Grooming hitters within the farm system has been quite a challenge for the Seattle Mariners in recent years, and so the selection of third baseman D.J. Peterson with the 12th overall pick in Thursday's draft comes with a bit of restrained excitement.
The Mariners like Peterson's production at the University of New Mexico, but there have been plenty of other top hitting prospects in the system -- most notably second baseman Dustin Ackley -- who haven't panned out. In Peterson and second-round pick Austin Wilson, an outfielder from Stanford, Seattle added two more hitting prospects to complement a farm system already rich with pitching potential.
Peterson was considered one of the best pure hitters in college baseball and he has the frame and natural swing to develop into the power hitter for which the Mariners have been searching.
Wilson also has power potential in his 6-foot-5, 245-pound frame.
"We just added two bats, two physical hitters," Mariners director of scouting Tom McNamara said Thursday night. "It's a good day for the Seattle Mariners."
It's no secret that the Mariners were looking to add offense to their system, and the organization wouldn't mind if either or both players make a quick rise up the ranks.
Seattle needs an immediate infusion of offense, due in large part to the disappointing career arcs of young players such as Ackley, Jesus Montero, Justin Smoak and -- lately -- Michael Saunders. The Mariners' best hitters this season have mainly been veteran additions Kendrys Morales, Raul Ibanez, Michael Morse and Jason Bay -- all of whom are scheduled to become free agents after the season.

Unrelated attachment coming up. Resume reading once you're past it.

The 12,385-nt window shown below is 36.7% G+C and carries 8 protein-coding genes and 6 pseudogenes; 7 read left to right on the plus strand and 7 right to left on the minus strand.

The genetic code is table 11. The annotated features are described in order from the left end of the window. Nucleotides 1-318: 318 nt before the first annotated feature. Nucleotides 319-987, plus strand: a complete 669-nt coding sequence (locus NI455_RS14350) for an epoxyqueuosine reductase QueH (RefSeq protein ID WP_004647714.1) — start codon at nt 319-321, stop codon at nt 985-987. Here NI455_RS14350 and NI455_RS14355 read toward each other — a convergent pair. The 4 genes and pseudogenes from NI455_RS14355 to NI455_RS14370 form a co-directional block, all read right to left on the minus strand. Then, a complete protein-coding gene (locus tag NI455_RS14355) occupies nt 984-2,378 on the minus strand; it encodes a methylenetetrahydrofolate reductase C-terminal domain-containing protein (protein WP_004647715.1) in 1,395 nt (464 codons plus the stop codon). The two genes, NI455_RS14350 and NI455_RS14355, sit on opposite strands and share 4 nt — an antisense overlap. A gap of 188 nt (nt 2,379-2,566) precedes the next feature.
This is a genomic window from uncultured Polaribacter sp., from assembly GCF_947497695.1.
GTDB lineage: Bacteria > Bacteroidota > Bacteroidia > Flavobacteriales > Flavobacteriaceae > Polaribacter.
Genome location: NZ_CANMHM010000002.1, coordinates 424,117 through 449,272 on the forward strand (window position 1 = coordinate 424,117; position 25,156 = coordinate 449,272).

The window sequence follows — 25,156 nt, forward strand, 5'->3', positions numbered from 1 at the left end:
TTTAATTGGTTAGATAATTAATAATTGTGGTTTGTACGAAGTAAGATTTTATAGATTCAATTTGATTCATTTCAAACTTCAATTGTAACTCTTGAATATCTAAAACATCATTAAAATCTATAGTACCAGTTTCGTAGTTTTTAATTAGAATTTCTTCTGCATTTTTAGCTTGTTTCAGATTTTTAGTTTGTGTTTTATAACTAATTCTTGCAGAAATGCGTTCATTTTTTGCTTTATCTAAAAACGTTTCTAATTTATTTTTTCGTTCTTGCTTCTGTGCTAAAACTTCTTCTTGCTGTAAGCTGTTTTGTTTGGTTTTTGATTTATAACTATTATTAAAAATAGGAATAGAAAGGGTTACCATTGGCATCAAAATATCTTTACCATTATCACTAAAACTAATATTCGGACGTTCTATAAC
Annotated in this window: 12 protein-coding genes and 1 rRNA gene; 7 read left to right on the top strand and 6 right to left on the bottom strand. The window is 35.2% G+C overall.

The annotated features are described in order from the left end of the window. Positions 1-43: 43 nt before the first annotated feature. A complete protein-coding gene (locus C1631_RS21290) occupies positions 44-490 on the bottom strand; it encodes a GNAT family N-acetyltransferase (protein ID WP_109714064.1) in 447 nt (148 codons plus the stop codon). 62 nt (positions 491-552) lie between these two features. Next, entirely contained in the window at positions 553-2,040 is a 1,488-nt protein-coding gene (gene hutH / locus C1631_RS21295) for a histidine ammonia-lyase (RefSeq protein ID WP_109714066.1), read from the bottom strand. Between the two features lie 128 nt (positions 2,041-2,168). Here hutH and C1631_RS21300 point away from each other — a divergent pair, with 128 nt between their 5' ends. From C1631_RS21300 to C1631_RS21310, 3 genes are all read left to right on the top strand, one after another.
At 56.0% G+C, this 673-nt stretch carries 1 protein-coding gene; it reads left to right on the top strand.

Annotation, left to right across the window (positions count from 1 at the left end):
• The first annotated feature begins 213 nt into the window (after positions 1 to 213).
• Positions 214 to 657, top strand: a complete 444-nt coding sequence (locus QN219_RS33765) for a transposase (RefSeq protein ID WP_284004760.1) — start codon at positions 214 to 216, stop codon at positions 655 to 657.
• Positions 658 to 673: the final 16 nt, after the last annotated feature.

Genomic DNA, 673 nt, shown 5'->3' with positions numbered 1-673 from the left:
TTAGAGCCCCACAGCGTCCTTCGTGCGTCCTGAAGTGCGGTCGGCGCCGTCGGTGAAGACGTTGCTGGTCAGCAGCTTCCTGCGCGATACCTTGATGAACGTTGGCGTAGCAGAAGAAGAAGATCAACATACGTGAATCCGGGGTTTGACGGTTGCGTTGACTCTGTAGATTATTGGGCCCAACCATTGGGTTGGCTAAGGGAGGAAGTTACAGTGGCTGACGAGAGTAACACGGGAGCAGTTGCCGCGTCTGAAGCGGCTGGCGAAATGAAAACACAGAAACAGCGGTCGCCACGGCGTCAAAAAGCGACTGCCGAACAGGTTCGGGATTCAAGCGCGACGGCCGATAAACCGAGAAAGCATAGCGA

The Mariners liked Peterson so much that they drafted him twice -- first, as a high school prospect in the 30th round of the 2010 draft. Peterson didn't sign, and he wound up at New Mexico, where he became a two-time Mountain West Conference player of the year and won the MWC's triple crown with a .408 average, 18 home runs and 72 RBI in 55 games this season.
McNamara said the organization likes Peterson as a third baseman, even though one of the Mariners' few home-grown lineup players to have any kind of offensive success -- 25-year-old Kyle Seager -- plays that position.
Wilson had some elbow problems during his final year at Stanford, but McNamara said he checked out medically.